Scabs are external blood clots that we are all quite familiar with, however internal blood clots can also form that are potentially life threatening if they break away in the circulating blood and become wedged in a major blood vessel supplying the heart or brain. Normal clotting time for blood that has left the body ranges from 3 to 15 minutes in healthy individuals.


Blood is circulated through the vasculature of the body by the heart and functions to deliver nutrients and oxygen to the cells of our body and to facilitate the removal of waste products. The heart, which functions as two hydraulic pumps in series, pushes blood out through the main artery called the dorsal aorta. The dorsal aorta divides and branches into many smaller systemic arteries that supply each region of the body with freshly oxygenated blood. Arteries have very muscular walls with strong elastic properties; an inner wall of epithelial cells lines the artery, which makes it extremely smooth allowing the blood to flow unimpeded. Pressure produced by the contraction of the left ventricle is stored in the elastic walls of the arteries and slowly releases through elastic recoil, maintaining a continuous driving pressure for blood flow during the time the heart ventricles are relaxing. The rhythmic pumping of the heart combined with the contractile forces of the arteries circulates the blood efficiently.

As arterial branches divide further and further they form arterioles. Arterioles are a high resistance outlet for blood flow and direct blood flow to individual tissues by selectively constricting and dilating. The diameter of arterioles is regulated by the presence of several local signaling factors such as the amount of oxygen in the tissues and hormonal controls.

Blood continues to flow from arterioles into the capillaries. Compared to arteries (and veins), capillary walls are only one epithelial cell thick and are rather fragile. Blood cells can only flow through capillaries in single file as oxygen, carbon dioxide, nutrients and waste products diffuse back and forth across the leaky epithelial capillary wall to, and from, the surrounding tissues and organs. The capillaries deliver deoxygenated blood and waste products to the veins for transport back to lungs for re-oxygenation and then again to the heart for recirculation.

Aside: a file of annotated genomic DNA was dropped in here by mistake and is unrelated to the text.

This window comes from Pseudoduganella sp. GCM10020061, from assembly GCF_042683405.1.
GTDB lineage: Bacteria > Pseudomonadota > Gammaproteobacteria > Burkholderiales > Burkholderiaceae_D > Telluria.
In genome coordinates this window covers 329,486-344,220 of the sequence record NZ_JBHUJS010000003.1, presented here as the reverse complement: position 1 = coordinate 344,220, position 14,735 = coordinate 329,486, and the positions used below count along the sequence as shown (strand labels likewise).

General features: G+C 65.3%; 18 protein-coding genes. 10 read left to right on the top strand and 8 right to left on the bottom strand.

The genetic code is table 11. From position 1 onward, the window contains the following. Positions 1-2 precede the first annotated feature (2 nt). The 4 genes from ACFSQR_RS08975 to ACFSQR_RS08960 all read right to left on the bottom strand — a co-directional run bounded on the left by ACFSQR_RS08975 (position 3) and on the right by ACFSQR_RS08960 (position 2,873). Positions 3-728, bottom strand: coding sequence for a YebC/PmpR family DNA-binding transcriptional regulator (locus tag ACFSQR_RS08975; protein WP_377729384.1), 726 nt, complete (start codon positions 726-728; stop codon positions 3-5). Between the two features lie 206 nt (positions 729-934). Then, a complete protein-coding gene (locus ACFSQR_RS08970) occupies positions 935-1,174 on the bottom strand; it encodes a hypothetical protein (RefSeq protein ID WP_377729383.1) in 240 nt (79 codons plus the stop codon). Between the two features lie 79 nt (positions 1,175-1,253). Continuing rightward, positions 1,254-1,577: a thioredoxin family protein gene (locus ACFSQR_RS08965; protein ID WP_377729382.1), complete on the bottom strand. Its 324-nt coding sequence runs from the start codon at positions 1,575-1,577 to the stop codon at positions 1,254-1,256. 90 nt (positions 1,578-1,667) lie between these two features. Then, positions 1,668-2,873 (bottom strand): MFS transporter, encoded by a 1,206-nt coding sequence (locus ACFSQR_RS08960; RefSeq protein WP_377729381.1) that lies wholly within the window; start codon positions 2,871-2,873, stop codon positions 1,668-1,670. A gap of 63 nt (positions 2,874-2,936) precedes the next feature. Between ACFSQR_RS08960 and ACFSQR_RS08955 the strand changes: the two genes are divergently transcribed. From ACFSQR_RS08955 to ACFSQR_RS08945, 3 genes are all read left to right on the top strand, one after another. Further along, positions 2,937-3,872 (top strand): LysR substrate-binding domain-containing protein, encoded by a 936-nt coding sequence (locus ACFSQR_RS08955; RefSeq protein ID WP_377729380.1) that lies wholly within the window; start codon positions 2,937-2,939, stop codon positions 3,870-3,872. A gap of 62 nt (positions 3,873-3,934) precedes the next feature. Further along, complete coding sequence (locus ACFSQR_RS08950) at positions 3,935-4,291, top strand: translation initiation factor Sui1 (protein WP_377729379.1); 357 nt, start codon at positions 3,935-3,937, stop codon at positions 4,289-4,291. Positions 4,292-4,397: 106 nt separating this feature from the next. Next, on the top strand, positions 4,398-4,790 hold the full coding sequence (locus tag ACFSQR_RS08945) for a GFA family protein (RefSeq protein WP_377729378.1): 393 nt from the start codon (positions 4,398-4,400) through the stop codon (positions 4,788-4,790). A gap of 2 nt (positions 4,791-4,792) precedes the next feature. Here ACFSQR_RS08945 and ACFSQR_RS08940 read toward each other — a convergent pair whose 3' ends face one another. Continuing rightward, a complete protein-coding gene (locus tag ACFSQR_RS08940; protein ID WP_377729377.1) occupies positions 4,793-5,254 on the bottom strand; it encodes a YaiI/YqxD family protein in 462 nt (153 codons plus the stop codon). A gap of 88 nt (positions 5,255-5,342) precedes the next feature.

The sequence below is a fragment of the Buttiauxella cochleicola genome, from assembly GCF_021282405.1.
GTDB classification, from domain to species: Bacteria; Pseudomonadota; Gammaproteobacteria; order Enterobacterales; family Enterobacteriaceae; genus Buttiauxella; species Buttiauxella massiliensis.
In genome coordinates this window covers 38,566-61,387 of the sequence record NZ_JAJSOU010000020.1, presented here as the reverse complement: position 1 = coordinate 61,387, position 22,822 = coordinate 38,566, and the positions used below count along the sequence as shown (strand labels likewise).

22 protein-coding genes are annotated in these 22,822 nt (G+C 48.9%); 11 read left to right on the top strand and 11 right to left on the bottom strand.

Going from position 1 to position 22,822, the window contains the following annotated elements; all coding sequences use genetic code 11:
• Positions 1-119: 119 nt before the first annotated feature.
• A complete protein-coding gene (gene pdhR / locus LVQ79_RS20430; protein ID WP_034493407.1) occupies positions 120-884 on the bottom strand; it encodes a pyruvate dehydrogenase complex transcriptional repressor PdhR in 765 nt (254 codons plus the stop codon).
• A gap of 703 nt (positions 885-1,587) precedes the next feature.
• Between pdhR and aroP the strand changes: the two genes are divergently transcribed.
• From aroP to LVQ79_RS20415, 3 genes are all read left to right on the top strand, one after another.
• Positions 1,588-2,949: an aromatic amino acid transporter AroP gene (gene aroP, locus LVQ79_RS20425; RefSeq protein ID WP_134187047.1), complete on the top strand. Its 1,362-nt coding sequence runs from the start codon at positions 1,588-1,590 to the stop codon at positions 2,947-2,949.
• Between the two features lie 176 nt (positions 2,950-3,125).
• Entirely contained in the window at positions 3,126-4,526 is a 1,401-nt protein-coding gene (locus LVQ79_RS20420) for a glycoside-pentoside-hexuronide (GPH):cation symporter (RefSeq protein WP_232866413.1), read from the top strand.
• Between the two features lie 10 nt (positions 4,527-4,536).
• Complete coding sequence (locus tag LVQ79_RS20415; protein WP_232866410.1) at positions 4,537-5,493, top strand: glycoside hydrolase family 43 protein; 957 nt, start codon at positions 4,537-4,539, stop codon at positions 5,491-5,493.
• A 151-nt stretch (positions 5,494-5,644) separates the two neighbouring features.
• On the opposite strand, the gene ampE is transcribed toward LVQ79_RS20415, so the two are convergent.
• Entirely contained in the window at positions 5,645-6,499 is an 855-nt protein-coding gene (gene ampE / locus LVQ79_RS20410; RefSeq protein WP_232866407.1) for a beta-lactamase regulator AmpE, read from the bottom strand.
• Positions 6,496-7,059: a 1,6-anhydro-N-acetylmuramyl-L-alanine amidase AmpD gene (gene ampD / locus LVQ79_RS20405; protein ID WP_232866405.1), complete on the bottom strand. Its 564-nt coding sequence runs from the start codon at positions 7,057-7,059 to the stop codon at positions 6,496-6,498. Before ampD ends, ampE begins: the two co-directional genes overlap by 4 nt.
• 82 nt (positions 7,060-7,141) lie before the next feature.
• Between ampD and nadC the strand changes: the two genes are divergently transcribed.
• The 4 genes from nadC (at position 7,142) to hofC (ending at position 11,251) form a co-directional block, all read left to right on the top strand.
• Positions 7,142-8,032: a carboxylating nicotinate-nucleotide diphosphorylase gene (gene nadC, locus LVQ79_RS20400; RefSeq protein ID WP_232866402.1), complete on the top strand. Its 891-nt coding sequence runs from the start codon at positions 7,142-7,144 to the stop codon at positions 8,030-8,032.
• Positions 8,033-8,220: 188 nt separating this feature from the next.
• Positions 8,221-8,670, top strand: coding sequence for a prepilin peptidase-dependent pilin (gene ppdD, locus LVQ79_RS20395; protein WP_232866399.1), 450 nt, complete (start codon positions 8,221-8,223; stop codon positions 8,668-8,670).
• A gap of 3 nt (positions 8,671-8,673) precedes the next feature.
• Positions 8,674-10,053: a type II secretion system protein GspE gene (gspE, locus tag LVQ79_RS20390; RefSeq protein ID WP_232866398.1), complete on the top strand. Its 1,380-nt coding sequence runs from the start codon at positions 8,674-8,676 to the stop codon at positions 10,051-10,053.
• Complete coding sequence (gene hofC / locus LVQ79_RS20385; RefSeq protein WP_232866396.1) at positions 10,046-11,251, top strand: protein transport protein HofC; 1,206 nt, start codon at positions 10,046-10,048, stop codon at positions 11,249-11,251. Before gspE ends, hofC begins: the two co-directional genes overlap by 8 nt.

Blood vessels are made from different layers of smooth muscle, fibrous and elastic connective tissue that surround an inner lining of endothelium which plays an important role in blood pressure regulation, blood vessel growth and the absorption of materials. The thickness and type of connective tissues and the amount of muscle tissue differs within the different types of vessels.

Most blood vessels contain vascular smooth muscle that encircles the vessel. Contraction of the muscle constricts the vessel (vasoconstriction) and decreases blood flow; relaxation results in the lumen of the vessel widening (vasodilation), thereby increasing blood flow to the area. Usually the smooth muscles cells are partially contracted at all times. In order to facilitate exchange of materials between the blood and interstitial fluid surrounding tissues, capillaries do not have supporting smooth muscle connective tissue.

Blood flows from the capillaries into small vessels called venules. The smallest venules are similar in size to capillaries and also have a thin epithelium and negligible connective tissue for support; larger venules have more smooth muscle associated with them. Blood flows from venules into larger veins that increase in diameter as they become proximal to the heart. The largest vein, the vena cava, empties into the right atrium of the heart. 

The venous system is much less elastic than the arterial system so blood is transported back to the heart under much less pressure. Valves positioned along each vein prevent the backflow of blood and keeps it moving in one direction against the force of gravity (think about blood flowing from the foot back towards the lungs and heart). The circulatory system is made up of more veins than arteries and the diameter of veins is much larger, and they lie closer to the surface of the skin than arteries do. Oxygenated blood in the arteries is very bright red in color, whereas the deoxygenated blood in the veins is a much darker purplish-red color, and may appear blue as it passes through veins close to the surface of the skin.